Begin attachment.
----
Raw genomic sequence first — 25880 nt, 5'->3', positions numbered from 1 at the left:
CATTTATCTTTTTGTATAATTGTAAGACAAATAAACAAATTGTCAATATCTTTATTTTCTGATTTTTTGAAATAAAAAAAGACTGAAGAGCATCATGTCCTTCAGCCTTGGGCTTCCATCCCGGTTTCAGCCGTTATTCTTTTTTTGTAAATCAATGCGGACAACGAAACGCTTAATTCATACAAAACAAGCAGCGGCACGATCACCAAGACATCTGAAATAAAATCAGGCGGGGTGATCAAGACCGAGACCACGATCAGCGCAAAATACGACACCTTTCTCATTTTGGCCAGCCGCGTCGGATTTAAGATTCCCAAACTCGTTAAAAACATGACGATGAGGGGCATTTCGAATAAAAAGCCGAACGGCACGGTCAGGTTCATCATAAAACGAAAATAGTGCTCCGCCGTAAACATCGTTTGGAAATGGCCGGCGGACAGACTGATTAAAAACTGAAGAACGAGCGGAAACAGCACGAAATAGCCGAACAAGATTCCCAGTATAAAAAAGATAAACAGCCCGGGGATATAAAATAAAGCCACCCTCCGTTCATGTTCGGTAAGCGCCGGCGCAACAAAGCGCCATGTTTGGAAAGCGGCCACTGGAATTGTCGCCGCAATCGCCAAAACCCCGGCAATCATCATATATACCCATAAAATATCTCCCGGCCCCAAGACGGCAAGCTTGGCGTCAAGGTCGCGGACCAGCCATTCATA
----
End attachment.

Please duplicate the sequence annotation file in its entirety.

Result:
Raw genomic sequence first — 25880 nt, 5'->3', positions numbered from 1 at the left:
CATTTATCTTTTTGTATAATTGTAAGACAAATAAACAAATTGTCAATATCTTTATTTTCTGATTTTTTGAAATAAAAAAAGACTGAAGAGCATCATGTCCTTCAGCCTTGGGCTTCCATCCCGGTTTCAGCCGTTATTCTTTTTTTGTAAATCAATGCGGACAACGAAACGCTTAATTCATACAAAACAAGCAGCGGCACGATCACCAAGACATCTGAAATAAAATCAGGCGGGGTGATCAAGACCGAGACCACGATCAGCGCAAAATACGACACCTTTCTCATTTTGGCCAGCCGCGTCGGATTTAAGATTCCCAAACTCGTTAAAAACATGACGATGAGGGGCATTTCGAATAAAAAGCCGAACGGCACGGTCAGGTTCATCATAAAACGAAAATAGTGCTCCGCCGTAAACATCGTTTGGAAATGGCCGGCGGACAGACTGATTAAAAACTGAAGAACGAGCGGAAACAGCACGAAATAGCCGAACAAGATTCCCAGTATAAAAAAGATAAACAGCCCGGGGATATAAAATAAAGCCACCCTCCGTTCATGTTCGGTAAGCGCCGGCGCAACAAAGCGCCATGTTTGGAAAGCGGCCACTGGAATTGTCGCCGCAATCGCCAAAACCCCGGCAATCATCATATATACCCATAAAATATCTCCCGGCCCCAAGACGGCAAGCTTGGCGTCAAGGTCGCGGACCAGCCATTCATA